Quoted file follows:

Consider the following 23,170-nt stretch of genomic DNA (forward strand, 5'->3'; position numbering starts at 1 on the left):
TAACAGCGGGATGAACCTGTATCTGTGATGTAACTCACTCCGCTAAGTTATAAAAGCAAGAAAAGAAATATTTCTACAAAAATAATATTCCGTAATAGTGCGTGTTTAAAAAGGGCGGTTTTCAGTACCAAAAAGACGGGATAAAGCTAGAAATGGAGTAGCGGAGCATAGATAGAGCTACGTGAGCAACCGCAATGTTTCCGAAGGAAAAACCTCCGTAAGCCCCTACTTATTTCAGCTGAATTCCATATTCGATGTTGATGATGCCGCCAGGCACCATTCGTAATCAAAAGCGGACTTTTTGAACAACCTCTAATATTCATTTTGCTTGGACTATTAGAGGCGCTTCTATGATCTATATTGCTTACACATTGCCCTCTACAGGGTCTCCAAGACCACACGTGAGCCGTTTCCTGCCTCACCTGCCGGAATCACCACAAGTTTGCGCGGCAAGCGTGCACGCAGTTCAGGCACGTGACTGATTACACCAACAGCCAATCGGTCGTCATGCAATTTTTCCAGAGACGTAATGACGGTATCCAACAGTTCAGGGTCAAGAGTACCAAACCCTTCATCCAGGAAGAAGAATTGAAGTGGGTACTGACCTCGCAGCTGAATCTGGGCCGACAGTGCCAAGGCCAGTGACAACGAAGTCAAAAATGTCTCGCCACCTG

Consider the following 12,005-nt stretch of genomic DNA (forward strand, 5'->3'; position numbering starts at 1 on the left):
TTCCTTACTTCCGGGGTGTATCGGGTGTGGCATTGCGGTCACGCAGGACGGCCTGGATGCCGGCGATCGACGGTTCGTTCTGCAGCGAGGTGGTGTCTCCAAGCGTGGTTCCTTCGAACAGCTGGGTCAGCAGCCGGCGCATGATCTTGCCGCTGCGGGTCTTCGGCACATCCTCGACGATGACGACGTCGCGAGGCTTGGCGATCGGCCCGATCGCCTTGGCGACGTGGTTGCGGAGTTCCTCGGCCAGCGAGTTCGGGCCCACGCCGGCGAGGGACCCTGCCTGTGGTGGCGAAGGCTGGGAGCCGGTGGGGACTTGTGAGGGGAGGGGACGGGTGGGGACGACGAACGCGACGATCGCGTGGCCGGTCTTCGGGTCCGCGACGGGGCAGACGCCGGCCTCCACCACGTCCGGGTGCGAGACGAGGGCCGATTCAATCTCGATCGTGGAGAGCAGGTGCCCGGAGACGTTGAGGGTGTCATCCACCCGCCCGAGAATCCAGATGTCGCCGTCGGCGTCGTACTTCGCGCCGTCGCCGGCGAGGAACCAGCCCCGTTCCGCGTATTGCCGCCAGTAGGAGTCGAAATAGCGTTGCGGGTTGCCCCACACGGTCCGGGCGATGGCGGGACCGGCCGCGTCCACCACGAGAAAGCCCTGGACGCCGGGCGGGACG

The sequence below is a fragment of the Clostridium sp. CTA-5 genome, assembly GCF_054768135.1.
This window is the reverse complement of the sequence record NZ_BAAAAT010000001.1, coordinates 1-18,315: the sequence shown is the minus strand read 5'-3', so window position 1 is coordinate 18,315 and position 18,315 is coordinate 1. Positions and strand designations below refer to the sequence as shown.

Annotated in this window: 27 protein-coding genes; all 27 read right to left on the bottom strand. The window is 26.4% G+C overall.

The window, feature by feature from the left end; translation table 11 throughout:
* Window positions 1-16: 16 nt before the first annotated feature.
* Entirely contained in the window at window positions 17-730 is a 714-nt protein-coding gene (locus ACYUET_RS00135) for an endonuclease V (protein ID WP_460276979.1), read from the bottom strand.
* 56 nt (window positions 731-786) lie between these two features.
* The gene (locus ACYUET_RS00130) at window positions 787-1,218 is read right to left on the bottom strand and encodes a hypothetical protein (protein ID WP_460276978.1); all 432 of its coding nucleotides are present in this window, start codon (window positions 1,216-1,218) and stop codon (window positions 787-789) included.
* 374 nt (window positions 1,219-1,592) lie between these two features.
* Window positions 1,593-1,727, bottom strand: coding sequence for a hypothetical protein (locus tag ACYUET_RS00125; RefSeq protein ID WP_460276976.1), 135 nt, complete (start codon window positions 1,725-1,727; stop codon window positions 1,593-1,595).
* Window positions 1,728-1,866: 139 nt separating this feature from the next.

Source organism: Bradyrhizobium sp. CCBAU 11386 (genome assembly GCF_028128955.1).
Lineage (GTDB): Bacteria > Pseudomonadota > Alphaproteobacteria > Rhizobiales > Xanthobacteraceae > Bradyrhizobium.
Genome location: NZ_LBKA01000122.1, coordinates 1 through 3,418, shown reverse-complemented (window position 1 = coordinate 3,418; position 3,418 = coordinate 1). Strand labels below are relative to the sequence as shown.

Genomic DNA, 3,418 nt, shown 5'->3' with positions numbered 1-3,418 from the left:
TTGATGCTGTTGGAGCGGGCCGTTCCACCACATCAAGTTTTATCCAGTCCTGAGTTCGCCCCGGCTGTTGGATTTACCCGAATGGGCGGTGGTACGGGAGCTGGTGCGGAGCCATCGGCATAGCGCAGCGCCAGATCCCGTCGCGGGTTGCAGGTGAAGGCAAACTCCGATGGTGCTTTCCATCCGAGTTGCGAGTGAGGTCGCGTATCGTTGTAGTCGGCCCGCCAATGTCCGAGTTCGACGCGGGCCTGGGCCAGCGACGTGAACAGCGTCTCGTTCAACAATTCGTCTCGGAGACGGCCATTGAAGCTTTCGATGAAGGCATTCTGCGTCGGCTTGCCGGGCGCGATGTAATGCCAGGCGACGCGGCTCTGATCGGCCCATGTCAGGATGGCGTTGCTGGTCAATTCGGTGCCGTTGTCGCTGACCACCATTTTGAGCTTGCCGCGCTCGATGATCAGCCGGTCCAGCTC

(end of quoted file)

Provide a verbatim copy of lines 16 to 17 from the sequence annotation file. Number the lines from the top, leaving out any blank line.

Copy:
Source organism: Bradyrhizobium sp. CCBAU 11386 (genome assembly GCF_028128955.1).
Lineage (GTDB): Bacteria > Pseudomonadota > Alphaproteobacteria > Rhizobiales > Xanthobacteraceae > Bradyrhizobium.